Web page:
Wales set to summon World Cup replacements

Leigh Halfpenny and Rhys Webb saw their World Cup dreams halted against Italy

Wales Head Coach Warren Gatland has been hit with a pre-tournament injury crisis. Photograph: Rebecca Naden/Reuters

Wales Head Coach Warren Gatland has been hit with a pre-tournament injury crisis. Photograph: Rebecca Naden/Reuters

 

Wales boss Warren Gatland looks set to summon World Cup replacements this week after being hit by a savage double blow just a fortnight before his team’s opening game.

British and Irish Lions pair James Hook and Mike Phillips — together with New Zealand-born Gareth Anscombe — could be in the frame for possible call-ups after Leigh Halfpenny and Rhys Webb saw their World Cup dreams become the stuff of nightmares.

Both players were carried off during Wales’ final World Cup warm-up fixture against Italy on Saturday, with full-back Halfpenny suffering a knee injury and hospitalised scrum-half Webb suspected ankle ligament damage.

Gatland is awaiting updated medical bulletins following scans, but it does not look good for either player.

They are integral parts of Gatland’s World Cup plans. Halfpenny’s goal-kicking prowess was underlined by him passing 500 points for Wales during the Italy encounter, while Webb has established himself as clear first-choice number nine during the past 12 months.

Gloucester back Hook and Racing 92 scrum-half Phillips were both cut from Gatland’s training squad last month, but given their combined experience of more than 170 Wales caps — and another potential Halfpenny deputy Anscombe currently recovering from an ankle problem — they could now find themselves in pole position.

Hook and Anscombe also offer goal-kicking expertise, although that key role will undoubtedly pass to outhalf Dan Biggar in the event of Halfpenny being sidelined.

And in terms of Gatland’s World Cup starting line-up, Liam Williams, who is poised to take a full part in training this week after being laid low by a foot injury, would be favourite to replace Halfpenny, with Gareth Davies possibly taking over from Webb.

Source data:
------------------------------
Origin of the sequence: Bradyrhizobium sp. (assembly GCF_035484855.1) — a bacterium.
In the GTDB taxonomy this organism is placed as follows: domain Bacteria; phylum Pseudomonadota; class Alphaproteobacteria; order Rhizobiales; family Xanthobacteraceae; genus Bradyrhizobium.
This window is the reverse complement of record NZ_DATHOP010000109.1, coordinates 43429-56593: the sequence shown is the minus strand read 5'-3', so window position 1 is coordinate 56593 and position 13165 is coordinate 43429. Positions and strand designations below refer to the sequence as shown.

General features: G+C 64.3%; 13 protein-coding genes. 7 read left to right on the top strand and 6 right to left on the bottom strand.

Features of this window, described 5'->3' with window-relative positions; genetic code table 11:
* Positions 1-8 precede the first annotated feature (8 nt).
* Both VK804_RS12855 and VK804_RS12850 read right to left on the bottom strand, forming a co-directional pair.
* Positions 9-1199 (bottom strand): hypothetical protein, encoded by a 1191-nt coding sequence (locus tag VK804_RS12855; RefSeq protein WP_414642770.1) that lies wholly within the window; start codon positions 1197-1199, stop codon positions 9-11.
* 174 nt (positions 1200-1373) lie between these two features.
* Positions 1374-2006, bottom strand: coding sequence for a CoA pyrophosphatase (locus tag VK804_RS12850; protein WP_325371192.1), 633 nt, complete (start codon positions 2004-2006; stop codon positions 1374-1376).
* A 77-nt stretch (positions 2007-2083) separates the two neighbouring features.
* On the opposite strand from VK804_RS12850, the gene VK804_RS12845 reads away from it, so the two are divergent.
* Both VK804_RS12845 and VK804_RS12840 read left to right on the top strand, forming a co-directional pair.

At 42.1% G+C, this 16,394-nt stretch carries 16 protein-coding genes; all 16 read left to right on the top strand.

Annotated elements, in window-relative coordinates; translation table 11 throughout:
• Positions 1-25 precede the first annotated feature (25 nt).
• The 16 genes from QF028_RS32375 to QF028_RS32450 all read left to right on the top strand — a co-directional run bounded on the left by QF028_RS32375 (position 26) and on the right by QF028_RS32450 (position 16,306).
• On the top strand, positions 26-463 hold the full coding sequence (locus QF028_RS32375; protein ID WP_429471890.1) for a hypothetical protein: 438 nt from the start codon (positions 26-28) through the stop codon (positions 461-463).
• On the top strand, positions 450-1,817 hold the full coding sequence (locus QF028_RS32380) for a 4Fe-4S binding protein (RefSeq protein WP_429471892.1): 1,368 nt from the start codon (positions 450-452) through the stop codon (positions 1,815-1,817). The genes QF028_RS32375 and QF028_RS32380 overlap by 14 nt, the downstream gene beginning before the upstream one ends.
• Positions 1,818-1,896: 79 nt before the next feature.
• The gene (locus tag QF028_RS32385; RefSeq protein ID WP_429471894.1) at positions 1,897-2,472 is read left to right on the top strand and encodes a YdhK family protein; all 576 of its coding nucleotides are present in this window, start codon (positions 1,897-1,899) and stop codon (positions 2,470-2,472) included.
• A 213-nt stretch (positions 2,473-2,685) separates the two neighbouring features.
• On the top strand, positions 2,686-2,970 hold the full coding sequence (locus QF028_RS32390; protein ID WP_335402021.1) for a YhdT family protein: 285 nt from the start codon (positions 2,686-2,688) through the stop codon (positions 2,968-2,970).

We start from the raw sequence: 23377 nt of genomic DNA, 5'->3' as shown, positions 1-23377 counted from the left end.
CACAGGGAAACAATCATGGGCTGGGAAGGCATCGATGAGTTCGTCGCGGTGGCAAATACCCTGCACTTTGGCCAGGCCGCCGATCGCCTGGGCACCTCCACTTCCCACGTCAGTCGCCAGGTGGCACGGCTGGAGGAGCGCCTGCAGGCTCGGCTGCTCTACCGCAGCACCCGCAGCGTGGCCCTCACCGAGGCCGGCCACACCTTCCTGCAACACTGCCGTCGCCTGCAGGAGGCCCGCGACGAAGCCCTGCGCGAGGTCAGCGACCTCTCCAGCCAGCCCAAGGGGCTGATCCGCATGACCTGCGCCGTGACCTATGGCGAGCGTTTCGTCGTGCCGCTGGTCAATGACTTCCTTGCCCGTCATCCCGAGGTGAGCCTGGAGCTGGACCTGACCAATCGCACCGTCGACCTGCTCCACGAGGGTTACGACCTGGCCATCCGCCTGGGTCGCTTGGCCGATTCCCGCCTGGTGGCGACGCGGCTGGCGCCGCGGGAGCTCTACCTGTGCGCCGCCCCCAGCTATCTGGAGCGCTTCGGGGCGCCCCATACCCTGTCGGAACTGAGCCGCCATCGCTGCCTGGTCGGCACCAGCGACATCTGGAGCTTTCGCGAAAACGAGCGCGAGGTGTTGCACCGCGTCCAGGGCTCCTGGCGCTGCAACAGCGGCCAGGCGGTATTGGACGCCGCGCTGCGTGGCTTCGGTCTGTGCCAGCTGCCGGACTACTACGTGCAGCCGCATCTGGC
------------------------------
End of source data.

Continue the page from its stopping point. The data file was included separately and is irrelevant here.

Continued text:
Wales’ first Pool A fixture is against Uruguay on September 20th.

“It’s not great, is it?” said Gatland, speaking after the 23-19 victory over Italy as he pondered further injury gloom during a World Cup build-up that has already seen him lose Lions centre Jonathan Davies and prop Rhodri Jones.

“You have got to feel for them if they are ruled out. It would be a massive blow for them and disappointing for us.

“But you’ve got to put that behind you and work with the players you’ve got and build them and have the confidence going into the next game.

“It’s one of those things. Players want to play, and unfortunately sometimes they pick up injuries.

“Potentially in the next 24-48 hours, when we get the (scan) results back, we may have to sit down and start thinking about replacements, but there’s nothing concrete in our heads.

“We will see what the results are, and talk about that as coaches and sit down with the medics and talk about the whole squad and potentially what our options are.”

The sight of Halfpenny and Webb leaving the Millennium Stadium pitch on medical carts inevitably overshadowed what should have been a slick final Wales work-out before tackling a World Cup group that also includes England and Australia.

But they never got going against a cussed Italian outfit, who outscored their hosts two to one on tries, although the Azzurri were also hit by injuries that could threaten the World Cup hopes of centres Luca Morisi and Gonzalo Garcia.

“We made a lot of mistakes. It was a frustrating game,” Gatland added. “We went on with the intention of wanting to play rugby, but it was just so stop-start the whole game.

“We went from 43 minutes of ball-in-play last week (against Ireland) to 26 minutes this week. We had the same sort of game against them (Italy) in the 2014 Six Nations.

“We are very analytical of ourselves and very critical of our own performances, and the players are as well. The injuries are disappointing, obviously, and the performance as well. But you take that in sport and you move on pretty quickly.”

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